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Museum of East Anglian Life

Mansion House exterior by Barbara Ballard The Museum of East Anglian Life’s 15 restored buildings sit on 75 acres of land, part of the former Abbot’s Hall estate. Exhibits and interactive displays in the Hall explore the theme of home and belonging in East Anglia. The Hall can be visited alone or as part of a visit to the main museum site. Talks are given in the hall about its history.

Crowe Cottage exterior by Barbara Ballard The 18th century Crowe St Cottages on the site housed Abbot Hall estate’s workers. They tell the story from the 1930s to the mid 1970s. In cottages number 18 and 20 is a reconstruction of the life of one worker, Emily Wilding. Actual family belongings can be viewed. At the back of the cottage one room is a dairy. The milk was brought from the mansion farm each day and at 7am it was available for purchase by locals.

Chapel by Barbara Ballard Another building on the site is the Tin Tabernacle (Great Moulton Chapel), first built c1890, then rebuilt on the museum site in the early 1990s. It was a Protestant non-denominational chapel and has a baptismal pool. It was the hub of village life. Inside is an exhibition of some of the items in the museum’s collection and a Sunday school room. The chapel was lit by oil lamps.

Chemist shop interior by Barbara Ballard A working watermill offers a picture of the everyday life of the miller as well as the opportunity to see the machinery used and watch a demonstration of the working water wheel. The Home Close was once a stockyard area. It has a collection of gypsy wagons and trailers, domestic life interiors from 1900s, a schoolroom and recreated village shops.

The octagonal Settling House or Round House was located at Bury St Edmunds cattle market. It is a Victorian gothic style building, rebuilt at the museum in 2011. Traders used it to complete their business at the cattle market. Illustrations of the cattle market are found in the interior.

Historic plowl by Barbara Ballard Motor lawnmower by Barbara Ballard The William Bone building, built in 2001, details 200 years of the history of the engineering firm of Ransome, Sims and Jeffries. The firm started in 1774 as an ironmongery shop and became world leaders in agricultural engineering equipment. The Mortlock building, named after the blacksmith family, used the building to repair agricultural equipment. On display in the building are many of the museum’s working engines.

Old farming tools by Barbara Ballard A barn on the site dates from the 13th century. It was built by St Osyth, the local priory, to house tithes. Originally it had a thatched roof and wattle and daub walls. In the 19th century the roof was tiled and the walls changed to weatherboarding. Unfortunately in 1968 a storm caused the permanent collapse of 60 feet of the barn. There are hand tools on display in the barn.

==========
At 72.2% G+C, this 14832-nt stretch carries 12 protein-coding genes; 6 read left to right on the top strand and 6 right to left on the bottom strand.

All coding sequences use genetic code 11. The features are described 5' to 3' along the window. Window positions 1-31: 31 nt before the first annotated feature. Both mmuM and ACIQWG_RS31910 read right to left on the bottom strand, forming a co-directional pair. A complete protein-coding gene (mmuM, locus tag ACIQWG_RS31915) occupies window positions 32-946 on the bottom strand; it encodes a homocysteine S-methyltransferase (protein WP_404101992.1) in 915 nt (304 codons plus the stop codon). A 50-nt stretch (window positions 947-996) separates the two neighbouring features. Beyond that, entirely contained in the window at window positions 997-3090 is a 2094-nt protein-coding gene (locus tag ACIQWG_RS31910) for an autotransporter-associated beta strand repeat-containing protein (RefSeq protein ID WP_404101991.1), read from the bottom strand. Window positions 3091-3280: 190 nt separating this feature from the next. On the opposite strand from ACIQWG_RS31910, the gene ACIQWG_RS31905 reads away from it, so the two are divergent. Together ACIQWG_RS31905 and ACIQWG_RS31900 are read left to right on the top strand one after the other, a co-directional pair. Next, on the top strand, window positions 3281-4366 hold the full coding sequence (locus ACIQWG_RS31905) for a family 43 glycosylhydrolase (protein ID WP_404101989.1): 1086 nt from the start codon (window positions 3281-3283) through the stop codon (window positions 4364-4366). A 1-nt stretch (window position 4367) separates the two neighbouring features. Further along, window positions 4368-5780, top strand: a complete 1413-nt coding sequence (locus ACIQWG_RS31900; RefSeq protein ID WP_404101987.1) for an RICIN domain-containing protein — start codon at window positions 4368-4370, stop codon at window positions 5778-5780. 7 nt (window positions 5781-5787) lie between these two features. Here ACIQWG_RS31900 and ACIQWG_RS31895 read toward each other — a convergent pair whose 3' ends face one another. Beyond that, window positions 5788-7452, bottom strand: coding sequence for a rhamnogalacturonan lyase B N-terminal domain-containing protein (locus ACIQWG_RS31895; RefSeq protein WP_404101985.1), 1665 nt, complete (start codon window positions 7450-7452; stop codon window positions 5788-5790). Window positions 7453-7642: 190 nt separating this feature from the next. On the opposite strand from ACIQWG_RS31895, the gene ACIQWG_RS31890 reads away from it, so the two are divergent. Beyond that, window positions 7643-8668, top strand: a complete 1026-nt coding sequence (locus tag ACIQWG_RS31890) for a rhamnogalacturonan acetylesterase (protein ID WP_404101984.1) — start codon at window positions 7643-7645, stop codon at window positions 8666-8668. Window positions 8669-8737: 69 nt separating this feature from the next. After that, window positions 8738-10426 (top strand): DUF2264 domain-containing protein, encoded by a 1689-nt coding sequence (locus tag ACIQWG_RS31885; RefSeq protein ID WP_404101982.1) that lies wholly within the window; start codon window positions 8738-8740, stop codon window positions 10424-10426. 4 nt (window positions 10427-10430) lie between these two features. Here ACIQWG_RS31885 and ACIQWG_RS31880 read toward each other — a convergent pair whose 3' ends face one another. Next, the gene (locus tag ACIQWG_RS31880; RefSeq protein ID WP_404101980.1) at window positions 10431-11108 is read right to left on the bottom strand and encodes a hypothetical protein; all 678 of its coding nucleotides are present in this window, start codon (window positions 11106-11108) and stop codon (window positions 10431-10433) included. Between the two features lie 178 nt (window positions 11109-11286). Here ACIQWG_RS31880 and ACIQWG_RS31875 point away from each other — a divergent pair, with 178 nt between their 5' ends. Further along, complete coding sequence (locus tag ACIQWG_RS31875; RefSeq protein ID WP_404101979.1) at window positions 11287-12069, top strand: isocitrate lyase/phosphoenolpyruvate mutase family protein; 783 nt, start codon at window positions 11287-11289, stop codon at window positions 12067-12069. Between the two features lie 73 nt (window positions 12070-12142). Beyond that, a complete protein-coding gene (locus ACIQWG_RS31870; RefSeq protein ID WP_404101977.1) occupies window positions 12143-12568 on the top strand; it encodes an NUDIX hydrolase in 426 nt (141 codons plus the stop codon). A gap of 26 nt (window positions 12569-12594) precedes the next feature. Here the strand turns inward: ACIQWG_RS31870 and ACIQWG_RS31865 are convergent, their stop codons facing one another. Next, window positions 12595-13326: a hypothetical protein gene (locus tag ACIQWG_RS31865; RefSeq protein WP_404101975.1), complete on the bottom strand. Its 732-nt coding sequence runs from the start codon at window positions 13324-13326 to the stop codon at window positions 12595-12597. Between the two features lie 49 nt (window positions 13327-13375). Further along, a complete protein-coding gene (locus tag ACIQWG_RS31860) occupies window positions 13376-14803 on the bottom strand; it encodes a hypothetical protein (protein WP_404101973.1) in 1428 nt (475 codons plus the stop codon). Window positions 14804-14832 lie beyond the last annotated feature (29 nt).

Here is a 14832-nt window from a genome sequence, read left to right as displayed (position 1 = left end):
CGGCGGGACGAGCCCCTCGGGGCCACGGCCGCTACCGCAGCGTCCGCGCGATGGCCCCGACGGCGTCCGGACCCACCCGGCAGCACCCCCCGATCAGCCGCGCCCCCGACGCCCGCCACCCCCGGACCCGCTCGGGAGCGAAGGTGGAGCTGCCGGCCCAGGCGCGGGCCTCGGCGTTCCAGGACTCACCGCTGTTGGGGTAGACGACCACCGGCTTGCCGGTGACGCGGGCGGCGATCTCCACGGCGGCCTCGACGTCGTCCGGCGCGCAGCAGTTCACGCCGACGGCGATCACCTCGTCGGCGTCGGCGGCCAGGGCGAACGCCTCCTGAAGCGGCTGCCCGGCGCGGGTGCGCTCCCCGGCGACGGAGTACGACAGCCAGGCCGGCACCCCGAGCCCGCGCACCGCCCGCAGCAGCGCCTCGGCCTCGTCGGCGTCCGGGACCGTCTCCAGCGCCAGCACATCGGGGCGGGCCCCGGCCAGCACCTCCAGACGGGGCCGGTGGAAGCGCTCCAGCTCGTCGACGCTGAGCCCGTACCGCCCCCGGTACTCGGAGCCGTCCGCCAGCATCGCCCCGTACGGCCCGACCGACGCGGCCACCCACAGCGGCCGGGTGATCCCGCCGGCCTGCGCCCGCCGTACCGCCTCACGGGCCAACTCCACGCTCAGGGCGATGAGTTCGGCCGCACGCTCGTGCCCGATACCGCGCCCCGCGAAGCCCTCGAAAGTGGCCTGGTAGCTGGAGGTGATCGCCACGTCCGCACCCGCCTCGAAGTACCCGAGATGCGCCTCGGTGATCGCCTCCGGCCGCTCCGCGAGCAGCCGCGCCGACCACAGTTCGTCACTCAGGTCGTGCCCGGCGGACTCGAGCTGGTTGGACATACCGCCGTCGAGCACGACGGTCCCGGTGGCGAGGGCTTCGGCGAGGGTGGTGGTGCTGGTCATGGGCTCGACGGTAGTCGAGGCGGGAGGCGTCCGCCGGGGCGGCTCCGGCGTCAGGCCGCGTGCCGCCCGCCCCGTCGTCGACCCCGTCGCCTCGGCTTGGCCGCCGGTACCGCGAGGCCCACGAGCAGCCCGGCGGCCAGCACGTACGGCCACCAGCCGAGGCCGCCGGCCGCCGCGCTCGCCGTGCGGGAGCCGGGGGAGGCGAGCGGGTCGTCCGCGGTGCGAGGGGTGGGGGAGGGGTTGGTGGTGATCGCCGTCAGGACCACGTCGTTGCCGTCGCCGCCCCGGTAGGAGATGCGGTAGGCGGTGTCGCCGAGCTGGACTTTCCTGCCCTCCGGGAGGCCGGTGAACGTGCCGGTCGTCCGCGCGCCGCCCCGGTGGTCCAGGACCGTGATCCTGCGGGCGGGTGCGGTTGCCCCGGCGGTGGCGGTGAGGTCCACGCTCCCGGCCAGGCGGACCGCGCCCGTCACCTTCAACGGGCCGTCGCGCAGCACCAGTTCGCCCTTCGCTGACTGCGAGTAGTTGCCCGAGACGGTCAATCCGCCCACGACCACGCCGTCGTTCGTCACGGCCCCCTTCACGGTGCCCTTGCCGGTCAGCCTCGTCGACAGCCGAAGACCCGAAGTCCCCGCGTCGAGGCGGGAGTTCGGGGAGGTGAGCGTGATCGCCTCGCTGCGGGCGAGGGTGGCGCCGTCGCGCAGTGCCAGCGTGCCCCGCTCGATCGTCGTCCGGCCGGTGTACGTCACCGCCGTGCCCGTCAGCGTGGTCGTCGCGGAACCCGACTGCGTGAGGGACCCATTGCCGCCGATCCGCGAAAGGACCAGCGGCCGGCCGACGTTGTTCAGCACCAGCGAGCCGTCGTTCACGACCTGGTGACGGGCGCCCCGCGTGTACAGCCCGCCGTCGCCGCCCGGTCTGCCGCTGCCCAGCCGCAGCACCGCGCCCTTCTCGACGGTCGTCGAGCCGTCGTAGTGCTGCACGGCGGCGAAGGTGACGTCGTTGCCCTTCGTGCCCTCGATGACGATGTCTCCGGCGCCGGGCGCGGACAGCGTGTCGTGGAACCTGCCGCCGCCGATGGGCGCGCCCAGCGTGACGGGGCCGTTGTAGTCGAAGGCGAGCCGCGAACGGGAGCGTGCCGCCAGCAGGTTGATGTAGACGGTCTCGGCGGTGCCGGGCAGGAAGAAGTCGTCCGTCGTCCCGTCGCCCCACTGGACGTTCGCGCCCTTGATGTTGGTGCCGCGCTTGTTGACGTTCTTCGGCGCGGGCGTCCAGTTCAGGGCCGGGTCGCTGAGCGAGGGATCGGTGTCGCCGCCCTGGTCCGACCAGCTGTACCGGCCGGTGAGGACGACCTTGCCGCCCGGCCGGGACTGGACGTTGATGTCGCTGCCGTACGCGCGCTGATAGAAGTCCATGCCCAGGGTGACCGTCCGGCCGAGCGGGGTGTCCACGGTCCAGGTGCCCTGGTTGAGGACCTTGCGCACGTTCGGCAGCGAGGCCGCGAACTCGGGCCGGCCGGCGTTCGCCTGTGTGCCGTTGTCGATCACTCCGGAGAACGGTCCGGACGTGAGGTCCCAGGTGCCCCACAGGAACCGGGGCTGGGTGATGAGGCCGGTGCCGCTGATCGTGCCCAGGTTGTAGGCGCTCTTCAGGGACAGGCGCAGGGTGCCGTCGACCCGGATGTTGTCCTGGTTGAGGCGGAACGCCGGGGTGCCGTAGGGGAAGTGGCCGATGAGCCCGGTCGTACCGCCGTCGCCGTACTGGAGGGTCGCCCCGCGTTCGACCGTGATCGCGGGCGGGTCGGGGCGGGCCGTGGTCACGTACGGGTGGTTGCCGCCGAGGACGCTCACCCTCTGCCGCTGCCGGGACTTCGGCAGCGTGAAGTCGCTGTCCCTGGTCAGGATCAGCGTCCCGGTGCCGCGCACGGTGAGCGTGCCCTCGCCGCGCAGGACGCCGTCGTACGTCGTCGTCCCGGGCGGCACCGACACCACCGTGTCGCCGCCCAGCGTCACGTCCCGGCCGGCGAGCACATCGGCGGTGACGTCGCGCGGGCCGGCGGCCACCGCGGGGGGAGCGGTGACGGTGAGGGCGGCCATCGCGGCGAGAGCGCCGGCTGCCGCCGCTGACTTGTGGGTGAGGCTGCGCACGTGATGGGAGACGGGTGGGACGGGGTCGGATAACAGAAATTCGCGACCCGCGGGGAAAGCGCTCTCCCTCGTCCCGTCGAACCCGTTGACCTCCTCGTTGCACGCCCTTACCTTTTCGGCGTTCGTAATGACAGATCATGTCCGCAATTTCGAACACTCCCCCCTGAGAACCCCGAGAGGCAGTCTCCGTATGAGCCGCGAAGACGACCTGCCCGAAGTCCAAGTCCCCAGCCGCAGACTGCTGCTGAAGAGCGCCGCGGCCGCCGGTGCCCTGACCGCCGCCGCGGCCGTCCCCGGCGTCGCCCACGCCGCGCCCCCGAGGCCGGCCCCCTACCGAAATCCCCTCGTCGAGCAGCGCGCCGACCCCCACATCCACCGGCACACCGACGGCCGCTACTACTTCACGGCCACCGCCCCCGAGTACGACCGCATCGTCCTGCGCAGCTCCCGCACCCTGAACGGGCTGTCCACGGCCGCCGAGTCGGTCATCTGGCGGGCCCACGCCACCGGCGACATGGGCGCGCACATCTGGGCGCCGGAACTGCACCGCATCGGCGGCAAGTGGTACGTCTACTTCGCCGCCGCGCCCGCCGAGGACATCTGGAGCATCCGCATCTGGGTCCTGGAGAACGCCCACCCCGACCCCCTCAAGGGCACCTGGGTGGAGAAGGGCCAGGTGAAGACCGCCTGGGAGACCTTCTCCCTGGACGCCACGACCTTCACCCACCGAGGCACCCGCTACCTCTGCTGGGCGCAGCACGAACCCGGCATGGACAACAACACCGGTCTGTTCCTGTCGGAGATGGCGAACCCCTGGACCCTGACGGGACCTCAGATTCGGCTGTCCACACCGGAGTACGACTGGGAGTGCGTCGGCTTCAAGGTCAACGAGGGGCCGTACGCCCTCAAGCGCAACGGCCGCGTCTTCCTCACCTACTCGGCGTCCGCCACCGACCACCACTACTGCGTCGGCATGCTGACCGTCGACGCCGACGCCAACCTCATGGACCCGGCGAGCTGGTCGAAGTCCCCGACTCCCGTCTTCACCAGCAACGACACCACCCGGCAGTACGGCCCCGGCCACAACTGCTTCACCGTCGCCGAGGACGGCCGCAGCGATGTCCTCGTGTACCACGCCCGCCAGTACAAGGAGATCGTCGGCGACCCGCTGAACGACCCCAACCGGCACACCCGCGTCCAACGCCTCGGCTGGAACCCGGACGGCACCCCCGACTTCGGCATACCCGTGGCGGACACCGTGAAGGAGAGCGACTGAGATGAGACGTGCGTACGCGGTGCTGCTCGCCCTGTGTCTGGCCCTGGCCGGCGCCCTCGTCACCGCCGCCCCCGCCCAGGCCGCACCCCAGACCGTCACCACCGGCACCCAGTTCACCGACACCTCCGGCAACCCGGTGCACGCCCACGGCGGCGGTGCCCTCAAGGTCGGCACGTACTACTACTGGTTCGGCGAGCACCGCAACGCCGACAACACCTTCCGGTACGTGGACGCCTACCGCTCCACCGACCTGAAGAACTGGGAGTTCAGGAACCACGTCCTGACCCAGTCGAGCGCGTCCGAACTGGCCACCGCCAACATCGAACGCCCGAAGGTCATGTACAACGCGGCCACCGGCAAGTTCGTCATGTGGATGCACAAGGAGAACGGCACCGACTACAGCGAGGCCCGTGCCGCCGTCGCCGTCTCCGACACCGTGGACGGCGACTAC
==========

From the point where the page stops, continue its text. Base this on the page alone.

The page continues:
Rope making shop by Barbara Ballard A blacksmith’s forge at the museum was built in 1750. An ironmonger’s building, c1870, was used for manufacturing agricultural tools and machinery. It employed 200 men. Window frames are cast iron. On display are a printing press, ropemaking equipment, a stationary engine, and basket making of the area.

Windmill by Barbara Ballard Edgar’s farmhouse, the first building reconstructed on the site, was built in the 14th century. The Eastbridge Windpump dates from the mid 1800s. It came from the Minsmere Levels in east Suffolk where it was one of four pumps helping to drain the area.





Smithy by Barbara Ballard Steam engine by Barbara Ballard Demonstrations at the museum show past operations. These include the life and work of the blacksmith, seeing the printing press in operation and experiencing the steam farm vehicles and machinery. Visitors to the museum can also handle objects at special times. Changing exhibitions highlight other areas of East Anglian life.

Suffolk horse by Barbara Ballard A river trail at the site provides an opportunity to spot kingfishers along the river, as well Pipistrelle bats and birds, water voles and sometimes an otter. Orchids bloom along the river path in the summer. A tour along the trail tells how the land was used to support farming and industry in East Anglia. Working animals can also be seen. (Sadly the Suffolk horse died in early 2014.)

The Mid Suffolk Visitor Centre is located in the shop on the premises. Here you can find out about other attractions in the area. Special events are held at the museum. Allow a minimum of three hours or why not plan a full day out with the family.

Museum of East Anglian Life
Crowe St, Stowmarket, Suffolk
Iliffe Way opposite ASDA in town centre, signposted from A14 and B1115
Tel. museum: 0 1449 612 229; Mid Suffolk Visitor Centre: 0 1449 676 800
Open: last week March-end first week Nov, Mon-Sat, 10am-5pm, Sun, 11am-5pm; Visitor Centre open Mon-Fri, 9am-4.45pm; Sat, 10am-4.45pm; Sun, 11am-4.45pm
Shop; cafe; parking next to museum
Web: East Anglian Life

Text and photos © by Barbara Ballard

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